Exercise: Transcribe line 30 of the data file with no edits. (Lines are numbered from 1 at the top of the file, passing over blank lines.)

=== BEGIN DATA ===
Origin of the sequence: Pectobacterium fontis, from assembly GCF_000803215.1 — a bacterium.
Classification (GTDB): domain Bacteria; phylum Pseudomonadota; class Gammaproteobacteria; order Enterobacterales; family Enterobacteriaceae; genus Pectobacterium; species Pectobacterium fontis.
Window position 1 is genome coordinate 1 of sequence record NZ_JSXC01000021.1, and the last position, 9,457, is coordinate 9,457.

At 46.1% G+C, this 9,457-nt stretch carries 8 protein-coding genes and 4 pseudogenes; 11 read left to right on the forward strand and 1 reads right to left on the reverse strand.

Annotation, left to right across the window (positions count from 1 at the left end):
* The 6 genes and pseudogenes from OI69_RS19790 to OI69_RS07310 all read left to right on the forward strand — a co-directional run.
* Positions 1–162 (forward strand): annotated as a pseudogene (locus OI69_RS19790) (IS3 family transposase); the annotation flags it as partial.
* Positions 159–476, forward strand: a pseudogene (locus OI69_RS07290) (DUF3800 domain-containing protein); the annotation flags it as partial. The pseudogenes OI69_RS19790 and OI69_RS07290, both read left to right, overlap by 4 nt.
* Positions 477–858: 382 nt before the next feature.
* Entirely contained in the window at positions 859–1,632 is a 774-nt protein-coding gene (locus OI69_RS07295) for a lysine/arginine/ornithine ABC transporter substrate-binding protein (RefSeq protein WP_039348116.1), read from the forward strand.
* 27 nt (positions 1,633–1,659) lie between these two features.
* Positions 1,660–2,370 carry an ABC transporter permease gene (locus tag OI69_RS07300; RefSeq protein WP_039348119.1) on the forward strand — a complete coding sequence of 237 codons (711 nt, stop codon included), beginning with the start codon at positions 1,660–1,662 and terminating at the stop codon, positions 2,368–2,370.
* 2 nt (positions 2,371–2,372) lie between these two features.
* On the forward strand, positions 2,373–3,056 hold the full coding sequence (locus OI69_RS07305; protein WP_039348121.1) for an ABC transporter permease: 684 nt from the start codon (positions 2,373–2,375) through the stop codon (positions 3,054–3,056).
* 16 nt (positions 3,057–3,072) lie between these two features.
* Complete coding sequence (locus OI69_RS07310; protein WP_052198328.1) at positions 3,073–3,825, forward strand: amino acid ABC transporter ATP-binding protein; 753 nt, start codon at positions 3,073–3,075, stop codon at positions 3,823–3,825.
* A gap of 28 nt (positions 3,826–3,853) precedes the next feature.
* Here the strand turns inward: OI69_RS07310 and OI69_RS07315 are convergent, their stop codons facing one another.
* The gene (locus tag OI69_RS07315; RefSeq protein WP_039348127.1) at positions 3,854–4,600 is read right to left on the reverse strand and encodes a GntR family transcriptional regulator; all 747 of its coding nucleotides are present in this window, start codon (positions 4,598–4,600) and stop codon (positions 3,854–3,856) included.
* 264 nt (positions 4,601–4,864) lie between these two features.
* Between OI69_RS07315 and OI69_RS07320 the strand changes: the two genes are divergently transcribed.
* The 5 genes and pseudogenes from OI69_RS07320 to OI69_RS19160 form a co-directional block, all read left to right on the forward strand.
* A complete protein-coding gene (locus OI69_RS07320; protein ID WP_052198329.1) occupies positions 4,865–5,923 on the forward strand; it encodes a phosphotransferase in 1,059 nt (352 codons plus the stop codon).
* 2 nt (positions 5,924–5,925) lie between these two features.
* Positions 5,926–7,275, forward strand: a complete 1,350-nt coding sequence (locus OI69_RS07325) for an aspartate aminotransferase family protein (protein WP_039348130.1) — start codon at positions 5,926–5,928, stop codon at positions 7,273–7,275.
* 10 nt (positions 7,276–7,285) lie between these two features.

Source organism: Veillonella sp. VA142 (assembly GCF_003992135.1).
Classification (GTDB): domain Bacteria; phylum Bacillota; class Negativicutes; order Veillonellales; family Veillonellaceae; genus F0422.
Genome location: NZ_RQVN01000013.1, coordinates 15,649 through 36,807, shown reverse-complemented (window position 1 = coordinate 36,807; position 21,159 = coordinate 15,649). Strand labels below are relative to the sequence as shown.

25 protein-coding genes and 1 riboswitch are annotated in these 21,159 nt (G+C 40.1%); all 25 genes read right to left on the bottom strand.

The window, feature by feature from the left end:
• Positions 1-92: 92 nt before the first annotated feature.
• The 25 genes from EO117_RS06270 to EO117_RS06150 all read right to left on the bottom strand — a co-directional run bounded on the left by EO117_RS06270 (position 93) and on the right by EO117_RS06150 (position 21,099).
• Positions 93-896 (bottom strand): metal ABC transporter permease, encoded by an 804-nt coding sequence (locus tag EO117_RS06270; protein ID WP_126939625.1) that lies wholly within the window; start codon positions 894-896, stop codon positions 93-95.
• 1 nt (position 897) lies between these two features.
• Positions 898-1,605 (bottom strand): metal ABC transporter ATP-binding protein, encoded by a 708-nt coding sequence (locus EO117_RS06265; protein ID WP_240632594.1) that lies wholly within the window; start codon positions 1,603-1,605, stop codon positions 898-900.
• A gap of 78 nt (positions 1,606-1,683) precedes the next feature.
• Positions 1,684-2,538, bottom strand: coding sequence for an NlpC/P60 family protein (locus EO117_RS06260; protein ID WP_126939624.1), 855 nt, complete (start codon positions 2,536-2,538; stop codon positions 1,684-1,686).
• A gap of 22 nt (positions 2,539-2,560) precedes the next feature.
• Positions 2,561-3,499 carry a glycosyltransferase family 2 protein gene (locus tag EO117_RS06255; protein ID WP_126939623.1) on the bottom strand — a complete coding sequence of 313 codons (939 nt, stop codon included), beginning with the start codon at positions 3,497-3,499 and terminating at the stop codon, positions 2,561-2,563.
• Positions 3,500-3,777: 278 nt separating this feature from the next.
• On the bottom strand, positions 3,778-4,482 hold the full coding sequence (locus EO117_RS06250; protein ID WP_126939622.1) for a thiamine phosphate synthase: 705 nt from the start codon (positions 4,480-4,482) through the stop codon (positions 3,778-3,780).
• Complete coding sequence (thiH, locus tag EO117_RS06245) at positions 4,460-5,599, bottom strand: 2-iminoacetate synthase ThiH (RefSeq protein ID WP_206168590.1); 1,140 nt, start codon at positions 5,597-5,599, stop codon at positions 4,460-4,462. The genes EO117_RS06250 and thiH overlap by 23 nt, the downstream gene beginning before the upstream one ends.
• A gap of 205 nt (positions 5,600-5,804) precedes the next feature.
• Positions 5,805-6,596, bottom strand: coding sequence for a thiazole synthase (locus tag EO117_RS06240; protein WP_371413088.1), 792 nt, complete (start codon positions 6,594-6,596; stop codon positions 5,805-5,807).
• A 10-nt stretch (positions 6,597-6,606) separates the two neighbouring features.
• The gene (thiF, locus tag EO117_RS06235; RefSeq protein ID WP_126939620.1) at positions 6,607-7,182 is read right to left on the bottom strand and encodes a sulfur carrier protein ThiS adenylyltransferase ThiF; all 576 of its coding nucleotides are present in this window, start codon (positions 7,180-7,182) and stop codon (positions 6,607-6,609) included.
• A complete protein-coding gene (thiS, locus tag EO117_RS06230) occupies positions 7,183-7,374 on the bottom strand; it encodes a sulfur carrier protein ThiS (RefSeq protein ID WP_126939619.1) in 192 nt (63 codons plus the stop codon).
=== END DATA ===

25 protein-coding genes and 1 riboswitch are annotated in these 21,159 nt (G+C 40.1%); all 25 genes read right to left on the bottom strand.